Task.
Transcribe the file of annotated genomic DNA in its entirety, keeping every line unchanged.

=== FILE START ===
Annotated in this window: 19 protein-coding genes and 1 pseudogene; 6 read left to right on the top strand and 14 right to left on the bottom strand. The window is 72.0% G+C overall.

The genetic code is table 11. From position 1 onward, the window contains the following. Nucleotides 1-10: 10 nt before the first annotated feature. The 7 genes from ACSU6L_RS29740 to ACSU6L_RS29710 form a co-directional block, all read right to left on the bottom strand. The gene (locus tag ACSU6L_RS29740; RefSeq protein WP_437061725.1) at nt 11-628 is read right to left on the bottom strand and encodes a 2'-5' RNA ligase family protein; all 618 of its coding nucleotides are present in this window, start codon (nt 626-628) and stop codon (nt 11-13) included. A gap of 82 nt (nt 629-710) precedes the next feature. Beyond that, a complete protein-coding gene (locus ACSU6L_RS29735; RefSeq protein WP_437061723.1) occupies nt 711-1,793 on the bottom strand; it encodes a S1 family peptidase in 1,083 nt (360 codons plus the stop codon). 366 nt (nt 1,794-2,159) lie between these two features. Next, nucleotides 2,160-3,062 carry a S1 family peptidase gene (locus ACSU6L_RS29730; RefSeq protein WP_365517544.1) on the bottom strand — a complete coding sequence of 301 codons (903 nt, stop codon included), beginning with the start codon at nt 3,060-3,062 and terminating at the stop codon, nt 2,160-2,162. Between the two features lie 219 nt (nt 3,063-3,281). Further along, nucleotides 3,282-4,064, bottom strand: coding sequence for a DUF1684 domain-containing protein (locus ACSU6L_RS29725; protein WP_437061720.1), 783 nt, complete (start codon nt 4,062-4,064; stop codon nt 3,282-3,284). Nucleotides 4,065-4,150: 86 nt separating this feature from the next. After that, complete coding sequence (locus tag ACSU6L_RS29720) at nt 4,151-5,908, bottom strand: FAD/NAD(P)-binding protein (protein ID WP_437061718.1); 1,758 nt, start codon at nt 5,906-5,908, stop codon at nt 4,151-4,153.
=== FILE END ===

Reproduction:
Annotated in this window: 19 protein-coding genes and 1 pseudogene; 6 read left to right on the top strand and 14 right to left on the bottom strand. The window is 72.0% G+C overall.

The genetic code is table 11. From position 1 onward, the window contains the following. Nucleotides 1-10: 10 nt before the first annotated feature. The 7 genes from ACSU6L_RS29740 to ACSU6L_RS29710 form a co-directional block, all read right to left on the bottom strand. The gene (locus tag ACSU6L_RS29740; RefSeq protein WP_437061725.1) at nt 11-628 is read right to left on the bottom strand and encodes a 2'-5' RNA ligase family protein; all 618 of its coding nucleotides are present in this window, start codon (nt 626-628) and stop codon (nt 11-13) included. A gap of 82 nt (nt 629-710) precedes the next feature. Beyond that, a complete protein-coding gene (locus ACSU6L_RS29735; RefSeq protein WP_437061723.1) occupies nt 711-1,793 on the bottom strand; it encodes a S1 family peptidase in 1,083 nt (360 codons plus the stop codon). 366 nt (nt 1,794-2,159) lie between these two features. Next, nucleotides 2,160-3,062 carry a S1 family peptidase gene (locus ACSU6L_RS29730; RefSeq protein WP_365517544.1) on the bottom strand — a complete coding sequence of 301 codons (903 nt, stop codon included), beginning with the start codon at nt 3,060-3,062 and terminating at the stop codon, nt 2,160-2,162. Between the two features lie 219 nt (nt 3,063-3,281). Further along, nucleotides 3,282-4,064, bottom strand: coding sequence for a DUF1684 domain-containing protein (locus ACSU6L_RS29725; protein WP_437061720.1), 783 nt, complete (start codon nt 4,062-4,064; stop codon nt 3,282-3,284). Nucleotides 4,065-4,150: 86 nt separating this feature from the next. After that, complete coding sequence (locus tag ACSU6L_RS29720) at nt 4,151-5,908, bottom strand: FAD/NAD(P)-binding protein (protein ID WP_437061718.1); 1,758 nt, start codon at nt 5,906-5,908, stop codon at nt 4,151-4,153.